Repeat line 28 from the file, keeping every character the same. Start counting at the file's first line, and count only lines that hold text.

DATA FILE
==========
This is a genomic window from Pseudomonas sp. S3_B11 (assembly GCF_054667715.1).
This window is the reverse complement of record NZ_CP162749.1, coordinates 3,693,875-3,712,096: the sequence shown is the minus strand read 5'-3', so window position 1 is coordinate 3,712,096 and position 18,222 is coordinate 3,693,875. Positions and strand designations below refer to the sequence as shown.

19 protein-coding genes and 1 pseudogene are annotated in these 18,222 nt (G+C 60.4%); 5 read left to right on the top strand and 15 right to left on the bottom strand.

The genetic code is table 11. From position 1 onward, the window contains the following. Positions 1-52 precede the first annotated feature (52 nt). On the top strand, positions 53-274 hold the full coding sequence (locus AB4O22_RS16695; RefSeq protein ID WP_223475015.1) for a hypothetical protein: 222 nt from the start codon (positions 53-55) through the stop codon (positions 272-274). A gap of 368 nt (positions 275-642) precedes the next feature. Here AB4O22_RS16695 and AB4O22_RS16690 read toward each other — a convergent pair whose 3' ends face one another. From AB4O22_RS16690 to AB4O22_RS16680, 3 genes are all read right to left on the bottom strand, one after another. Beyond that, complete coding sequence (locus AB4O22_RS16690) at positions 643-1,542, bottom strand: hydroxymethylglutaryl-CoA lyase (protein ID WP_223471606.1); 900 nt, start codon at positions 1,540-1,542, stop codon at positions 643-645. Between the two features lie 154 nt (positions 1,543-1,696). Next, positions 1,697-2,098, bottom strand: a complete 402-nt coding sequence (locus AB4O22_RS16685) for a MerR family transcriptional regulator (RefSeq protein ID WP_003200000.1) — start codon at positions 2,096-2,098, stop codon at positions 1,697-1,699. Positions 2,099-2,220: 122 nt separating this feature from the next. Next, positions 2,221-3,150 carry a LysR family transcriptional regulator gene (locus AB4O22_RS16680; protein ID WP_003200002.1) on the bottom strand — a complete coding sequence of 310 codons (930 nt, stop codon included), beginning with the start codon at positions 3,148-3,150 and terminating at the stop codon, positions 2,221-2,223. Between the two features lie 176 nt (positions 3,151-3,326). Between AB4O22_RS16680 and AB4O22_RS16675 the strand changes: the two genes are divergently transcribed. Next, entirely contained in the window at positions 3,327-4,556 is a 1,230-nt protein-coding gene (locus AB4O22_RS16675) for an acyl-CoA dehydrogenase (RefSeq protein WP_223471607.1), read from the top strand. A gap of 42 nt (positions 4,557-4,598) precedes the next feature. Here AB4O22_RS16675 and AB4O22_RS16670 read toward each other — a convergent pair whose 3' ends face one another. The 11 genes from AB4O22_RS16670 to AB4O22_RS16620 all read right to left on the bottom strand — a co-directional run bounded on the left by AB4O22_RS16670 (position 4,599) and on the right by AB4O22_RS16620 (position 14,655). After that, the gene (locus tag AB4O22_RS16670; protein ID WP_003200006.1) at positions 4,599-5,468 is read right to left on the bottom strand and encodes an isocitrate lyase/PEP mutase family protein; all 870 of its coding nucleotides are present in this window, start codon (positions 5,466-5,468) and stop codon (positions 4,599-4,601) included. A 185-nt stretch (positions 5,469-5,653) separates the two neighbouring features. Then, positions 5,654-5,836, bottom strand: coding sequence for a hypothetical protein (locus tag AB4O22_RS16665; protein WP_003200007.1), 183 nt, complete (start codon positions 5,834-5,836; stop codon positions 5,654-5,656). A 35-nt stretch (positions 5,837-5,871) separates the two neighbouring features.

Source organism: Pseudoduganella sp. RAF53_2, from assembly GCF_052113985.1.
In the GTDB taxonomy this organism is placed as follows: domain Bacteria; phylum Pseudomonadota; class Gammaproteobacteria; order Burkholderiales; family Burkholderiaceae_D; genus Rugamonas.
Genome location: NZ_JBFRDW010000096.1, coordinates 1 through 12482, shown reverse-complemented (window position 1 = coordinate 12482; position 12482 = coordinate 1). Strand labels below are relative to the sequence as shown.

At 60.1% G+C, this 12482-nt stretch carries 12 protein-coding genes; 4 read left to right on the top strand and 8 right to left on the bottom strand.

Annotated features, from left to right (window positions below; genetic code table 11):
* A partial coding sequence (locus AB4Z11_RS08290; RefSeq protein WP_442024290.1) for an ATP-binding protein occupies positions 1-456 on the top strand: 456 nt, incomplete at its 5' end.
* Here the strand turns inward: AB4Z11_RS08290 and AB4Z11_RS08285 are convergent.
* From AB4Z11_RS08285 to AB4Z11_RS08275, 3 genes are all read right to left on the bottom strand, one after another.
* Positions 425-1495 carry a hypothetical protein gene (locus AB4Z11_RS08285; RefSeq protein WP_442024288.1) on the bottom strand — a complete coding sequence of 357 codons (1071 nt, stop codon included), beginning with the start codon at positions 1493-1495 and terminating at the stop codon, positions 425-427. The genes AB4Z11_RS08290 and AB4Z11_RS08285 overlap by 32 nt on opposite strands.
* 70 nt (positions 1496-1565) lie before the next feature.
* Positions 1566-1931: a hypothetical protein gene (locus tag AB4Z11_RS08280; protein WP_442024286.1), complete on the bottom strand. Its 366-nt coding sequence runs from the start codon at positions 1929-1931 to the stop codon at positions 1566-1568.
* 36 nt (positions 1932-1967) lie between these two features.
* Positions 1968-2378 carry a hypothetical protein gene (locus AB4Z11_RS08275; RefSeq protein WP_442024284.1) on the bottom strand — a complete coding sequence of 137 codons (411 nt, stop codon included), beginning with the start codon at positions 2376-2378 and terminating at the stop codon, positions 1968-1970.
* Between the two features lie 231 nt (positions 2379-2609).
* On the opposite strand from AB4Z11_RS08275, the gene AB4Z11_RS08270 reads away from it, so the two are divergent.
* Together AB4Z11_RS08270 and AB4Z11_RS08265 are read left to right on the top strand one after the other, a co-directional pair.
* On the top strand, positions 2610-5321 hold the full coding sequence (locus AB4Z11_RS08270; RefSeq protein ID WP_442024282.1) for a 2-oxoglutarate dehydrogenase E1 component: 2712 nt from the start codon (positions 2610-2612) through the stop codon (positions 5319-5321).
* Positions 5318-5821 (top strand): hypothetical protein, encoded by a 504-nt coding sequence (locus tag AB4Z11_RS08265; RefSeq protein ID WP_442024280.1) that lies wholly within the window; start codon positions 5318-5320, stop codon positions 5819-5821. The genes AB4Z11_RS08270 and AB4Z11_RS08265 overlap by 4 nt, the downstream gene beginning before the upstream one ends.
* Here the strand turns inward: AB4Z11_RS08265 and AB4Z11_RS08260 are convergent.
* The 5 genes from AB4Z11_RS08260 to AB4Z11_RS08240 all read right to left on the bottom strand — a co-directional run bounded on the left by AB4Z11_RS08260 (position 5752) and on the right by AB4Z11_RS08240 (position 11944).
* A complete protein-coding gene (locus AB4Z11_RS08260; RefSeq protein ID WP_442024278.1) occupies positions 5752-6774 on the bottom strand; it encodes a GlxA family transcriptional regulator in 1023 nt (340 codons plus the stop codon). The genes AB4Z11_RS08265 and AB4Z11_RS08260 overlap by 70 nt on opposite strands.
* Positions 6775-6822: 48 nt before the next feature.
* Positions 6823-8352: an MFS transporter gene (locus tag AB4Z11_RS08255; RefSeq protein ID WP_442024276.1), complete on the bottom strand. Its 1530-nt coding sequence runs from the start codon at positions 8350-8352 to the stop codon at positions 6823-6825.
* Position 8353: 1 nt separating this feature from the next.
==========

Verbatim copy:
* Position 8353: 1 nt separating this feature from the next.